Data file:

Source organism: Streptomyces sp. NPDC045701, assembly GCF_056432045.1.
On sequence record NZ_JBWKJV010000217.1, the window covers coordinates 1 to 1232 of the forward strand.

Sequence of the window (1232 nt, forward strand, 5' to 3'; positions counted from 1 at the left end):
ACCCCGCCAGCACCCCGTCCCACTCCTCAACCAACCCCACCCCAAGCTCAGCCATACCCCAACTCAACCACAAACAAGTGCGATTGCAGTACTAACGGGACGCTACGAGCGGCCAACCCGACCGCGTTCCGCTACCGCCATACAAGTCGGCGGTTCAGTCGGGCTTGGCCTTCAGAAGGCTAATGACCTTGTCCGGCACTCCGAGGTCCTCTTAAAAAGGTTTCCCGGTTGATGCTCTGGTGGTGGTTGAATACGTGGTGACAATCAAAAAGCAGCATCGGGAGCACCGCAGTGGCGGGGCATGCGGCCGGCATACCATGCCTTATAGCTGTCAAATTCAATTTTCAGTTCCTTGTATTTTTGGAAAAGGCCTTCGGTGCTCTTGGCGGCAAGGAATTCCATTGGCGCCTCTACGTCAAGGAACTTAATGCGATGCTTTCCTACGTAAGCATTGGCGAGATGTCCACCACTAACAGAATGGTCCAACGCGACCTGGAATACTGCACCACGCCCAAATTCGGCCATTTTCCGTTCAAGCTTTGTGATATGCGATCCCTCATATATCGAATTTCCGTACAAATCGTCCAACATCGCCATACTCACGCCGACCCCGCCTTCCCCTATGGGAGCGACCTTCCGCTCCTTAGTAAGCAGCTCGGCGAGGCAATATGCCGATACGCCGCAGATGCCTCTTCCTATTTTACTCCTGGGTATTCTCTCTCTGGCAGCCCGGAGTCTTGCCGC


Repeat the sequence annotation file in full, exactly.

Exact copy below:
Source organism: Streptomyces sp. NPDC045701, assembly GCF_056432045.1.
On sequence record NZ_JBWKJV010000217.1, the window covers coordinates 1 to 1232 of the forward strand.

Sequence of the window (1232 nt, forward strand, 5' to 3'; positions counted from 1 at the left end):
ACCCCGCCAGCACCCCGTCCCACTCCTCAACCAACCCCACCCCAAGCTCAGCCATACCCCAACTCAACCACAAACAAGTGCGATTGCAGTACTAACGGGACGCTACGAGCGGCCAACCCGACCGCGTTCCGCTACCGCCATACAAGTCGGCGGTTCAGTCGGGCTTGGCCTTCAGAAGGCTAATGACCTTGTCCGGCACTCCGAGGTCCTCTTAAAAAGGTTTCCCGGTTGATGCTCTGGTGGTGGTTGAATACGTGGTGACAATCAAAAAGCAGCATCGGGAGCACCGCAGTGGCGGGGCATGCGGCCGGCATACCATGCCTTATAGCTGTCAAATTCAATTTTCAGTTCCTTGTATTTTTGGAAAAGGCCTTCGGTGCTCTTGGCGGCAAGGAATTCCATTGGCGCCTCTACGTCAAGGAACTTAATGCGATGCTTTCCTACGTAAGCATTGGCGAGATGTCCACCACTAACAGAATGGTCCAACGCGACCTGGAATACTGCACCACGCCCAAATTCGGCCATTTTCCGTTCAAGCTTTGTGATATGCGATCCCTCATATATCGAATTTCCGTACAAATCGTCCAACATCGCCATACTCACGCCGACCCCGCCTTCCCCTATGGGAGCGACCTTCCGCTCCTTAGTAAGCAGCTCGGCGAGGCAATATGCCGATACGCCGCAGATGCCTCTTCCTATTTTACTCCTGGGTATTCTCTCTCTGGCAGCCCGGAGTCTTGCCGC